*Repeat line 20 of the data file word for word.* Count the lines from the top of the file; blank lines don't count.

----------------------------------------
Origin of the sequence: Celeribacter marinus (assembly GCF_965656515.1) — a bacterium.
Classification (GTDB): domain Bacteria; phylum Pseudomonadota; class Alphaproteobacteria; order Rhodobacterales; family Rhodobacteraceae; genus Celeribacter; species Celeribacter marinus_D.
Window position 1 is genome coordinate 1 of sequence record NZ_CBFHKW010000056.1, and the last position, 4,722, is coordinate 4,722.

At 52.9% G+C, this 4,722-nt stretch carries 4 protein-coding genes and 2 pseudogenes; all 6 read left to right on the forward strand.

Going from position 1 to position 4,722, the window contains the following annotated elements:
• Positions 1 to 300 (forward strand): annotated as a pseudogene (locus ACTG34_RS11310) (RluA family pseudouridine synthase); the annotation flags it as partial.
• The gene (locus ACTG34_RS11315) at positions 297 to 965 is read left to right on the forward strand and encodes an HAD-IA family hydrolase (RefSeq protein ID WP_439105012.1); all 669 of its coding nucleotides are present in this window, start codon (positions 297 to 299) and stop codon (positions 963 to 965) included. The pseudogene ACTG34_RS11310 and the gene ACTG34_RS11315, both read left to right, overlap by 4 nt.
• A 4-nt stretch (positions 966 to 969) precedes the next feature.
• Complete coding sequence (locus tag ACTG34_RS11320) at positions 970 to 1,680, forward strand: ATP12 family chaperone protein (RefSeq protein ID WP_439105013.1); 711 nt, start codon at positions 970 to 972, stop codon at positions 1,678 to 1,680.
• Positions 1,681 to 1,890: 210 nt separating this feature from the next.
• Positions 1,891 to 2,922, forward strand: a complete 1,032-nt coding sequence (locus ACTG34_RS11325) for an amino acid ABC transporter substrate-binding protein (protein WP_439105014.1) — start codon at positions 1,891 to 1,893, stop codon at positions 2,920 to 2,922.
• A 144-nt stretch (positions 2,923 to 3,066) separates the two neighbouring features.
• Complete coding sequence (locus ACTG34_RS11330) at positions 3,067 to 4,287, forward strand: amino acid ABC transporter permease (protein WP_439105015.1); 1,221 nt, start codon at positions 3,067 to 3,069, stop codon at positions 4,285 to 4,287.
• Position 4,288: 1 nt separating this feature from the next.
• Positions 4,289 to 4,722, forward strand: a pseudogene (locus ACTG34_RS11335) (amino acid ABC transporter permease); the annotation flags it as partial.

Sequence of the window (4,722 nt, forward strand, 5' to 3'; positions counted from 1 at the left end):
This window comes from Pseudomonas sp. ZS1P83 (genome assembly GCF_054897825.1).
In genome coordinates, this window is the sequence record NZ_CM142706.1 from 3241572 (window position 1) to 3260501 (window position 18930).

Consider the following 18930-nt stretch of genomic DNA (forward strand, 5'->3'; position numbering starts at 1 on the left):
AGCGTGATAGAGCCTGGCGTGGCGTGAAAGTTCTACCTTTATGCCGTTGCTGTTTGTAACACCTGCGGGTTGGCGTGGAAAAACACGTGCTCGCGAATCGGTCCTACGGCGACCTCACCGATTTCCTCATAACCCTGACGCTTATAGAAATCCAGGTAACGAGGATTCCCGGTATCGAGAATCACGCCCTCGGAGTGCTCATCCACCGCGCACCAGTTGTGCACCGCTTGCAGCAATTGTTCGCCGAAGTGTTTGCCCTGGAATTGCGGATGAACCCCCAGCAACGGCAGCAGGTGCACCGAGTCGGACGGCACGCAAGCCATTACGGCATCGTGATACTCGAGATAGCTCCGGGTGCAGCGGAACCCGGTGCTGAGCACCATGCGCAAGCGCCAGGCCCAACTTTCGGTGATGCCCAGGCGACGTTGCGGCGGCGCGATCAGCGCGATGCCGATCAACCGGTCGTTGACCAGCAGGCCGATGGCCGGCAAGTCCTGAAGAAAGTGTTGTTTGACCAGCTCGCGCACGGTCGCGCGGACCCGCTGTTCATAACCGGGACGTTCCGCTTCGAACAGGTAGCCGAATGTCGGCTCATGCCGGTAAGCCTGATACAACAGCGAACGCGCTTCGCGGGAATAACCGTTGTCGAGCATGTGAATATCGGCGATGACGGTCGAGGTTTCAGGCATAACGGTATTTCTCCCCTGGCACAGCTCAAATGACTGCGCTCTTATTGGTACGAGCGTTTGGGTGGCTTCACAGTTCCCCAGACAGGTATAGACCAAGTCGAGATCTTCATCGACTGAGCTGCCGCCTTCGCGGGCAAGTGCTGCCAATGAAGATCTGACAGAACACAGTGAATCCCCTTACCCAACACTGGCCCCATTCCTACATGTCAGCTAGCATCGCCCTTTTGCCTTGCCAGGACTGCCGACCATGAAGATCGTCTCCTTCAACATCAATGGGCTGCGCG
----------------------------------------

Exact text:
AGCGTGATAGAGCCTGGCGTGGCGTGAAAGTTCTACCTTTATGCCGTTGCTGTTTGTAACACCTGCGGGTTGGCGTGGAAAAACACGTGCTCGCGAATCGGTCCTACGGCGACCTCACCGATTTCCTCATAACCCTGACGCTTATAGAAATCCAGGTAACGAGGATTCCCGGTATCGAGAATCACGCCCTCGGAGTGCTCATCCACCGCGCACCAGTTGTGCACCGCTTGCAGCAATTGTTCGCCGAAGTGTTTGCCCTGGAATTGCGGATGAACCCCCAGCAACGGCAGCAGGTGCACCGAGTCGGACGGCACGCAAGCCATTACGGCATCGTGATACTCGAGATAGCTCCGGGTGCAGCGGAACCCGGTGCTGAGCACCATGCGCAAGCGCCAGGCCCAACTTTCGGTGATGCCCAGGCGACGTTGCGGCGGCGCGATCAGCGCGATGCCGATCAACCGGTCGTTGACCAGCAGGCCGATGGCCGGCAAGTCCTGAAGAAAGTGTTGTTTGACCAGCTCGCGCACGGTCGCGCGGACCCGCTGTTCATAACCGGGACGTTCCGCTTCGAACAGGTAGCCGAATGTCGGCTCATGCCGGTAAGCCTGATACAACAGCGAACGCGCTTCGCGGGAATAACCGTTGTCGAGCATGTGAATATCGGCGATGACGGTCGAGGTTTCAGGCATAACGGTATTTCTCCCCTGGCACAGCTCAAATGACTGCGCTCTTATTGGTACGAGCGTTTGGGTGGCTTCACAGTTCCCCAGACAGGTATAGACCAAGTCGAGATCTTCATCGACTGAGCTGCCGCCTTCGCGGGCAAGTGCTGCCAATGAAGATCTGACAGAACACAGTGAATCCCCTTACCCAACACTGGCCCCATTCCTACATGTCAGCTAGCATCGCCCTTTTGCCTTGCCAGGACTGCCGACCATGAAGATCGTCTCCTTCAACATCAATGGGCTGCGCG